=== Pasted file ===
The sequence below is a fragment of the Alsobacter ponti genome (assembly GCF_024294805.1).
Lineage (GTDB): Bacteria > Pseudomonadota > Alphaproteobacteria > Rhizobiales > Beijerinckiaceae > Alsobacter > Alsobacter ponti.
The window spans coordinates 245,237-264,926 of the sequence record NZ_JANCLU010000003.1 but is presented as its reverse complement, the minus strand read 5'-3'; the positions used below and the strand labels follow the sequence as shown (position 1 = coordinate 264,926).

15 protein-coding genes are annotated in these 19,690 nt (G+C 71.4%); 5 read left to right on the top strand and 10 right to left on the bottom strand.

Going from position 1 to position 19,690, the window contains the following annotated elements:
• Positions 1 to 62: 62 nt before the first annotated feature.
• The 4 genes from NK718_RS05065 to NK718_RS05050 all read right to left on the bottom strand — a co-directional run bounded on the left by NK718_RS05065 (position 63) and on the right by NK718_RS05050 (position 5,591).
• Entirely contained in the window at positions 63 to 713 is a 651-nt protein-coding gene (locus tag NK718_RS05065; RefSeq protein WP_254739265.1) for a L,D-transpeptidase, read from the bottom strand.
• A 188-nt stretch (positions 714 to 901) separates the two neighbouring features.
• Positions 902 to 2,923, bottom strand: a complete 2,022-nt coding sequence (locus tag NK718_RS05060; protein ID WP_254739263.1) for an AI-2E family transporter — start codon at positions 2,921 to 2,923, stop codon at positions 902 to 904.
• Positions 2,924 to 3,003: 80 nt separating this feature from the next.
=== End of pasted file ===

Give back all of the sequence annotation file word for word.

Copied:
The sequence below is a fragment of the Alsobacter ponti genome (assembly GCF_024294805.1).
Lineage (GTDB): Bacteria > Pseudomonadota > Alphaproteobacteria > Rhizobiales > Beijerinckiaceae > Alsobacter > Alsobacter ponti.
The window spans coordinates 245,237-264,926 of the sequence record NZ_JANCLU010000003.1 but is presented as its reverse complement, the minus strand read 5'-3'; the positions used below and the strand labels follow the sequence as shown (position 1 = coordinate 264,926).

15 protein-coding genes are annotated in these 19,690 nt (G+C 71.4%); 5 read left to right on the top strand and 10 right to left on the bottom strand.

Going from position 1 to position 19,690, the window contains the following annotated elements:
• Positions 1 to 62: 62 nt before the first annotated feature.
• The 4 genes from NK718_RS05065 to NK718_RS05050 all read right to left on the bottom strand — a co-directional run bounded on the left by NK718_RS05065 (position 63) and on the right by NK718_RS05050 (position 5,591).
• Entirely contained in the window at positions 63 to 713 is a 651-nt protein-coding gene (locus tag NK718_RS05065; RefSeq protein WP_254739265.1) for a L,D-transpeptidase, read from the bottom strand.
• A 188-nt stretch (positions 714 to 901) separates the two neighbouring features.
• Positions 902 to 2,923, bottom strand: a complete 2,022-nt coding sequence (locus tag NK718_RS05060; protein ID WP_254739263.1) for an AI-2E family transporter — start codon at positions 2,921 to 2,923, stop codon at positions 902 to 904.
• Positions 2,924 to 3,003: 80 nt separating this feature from the next.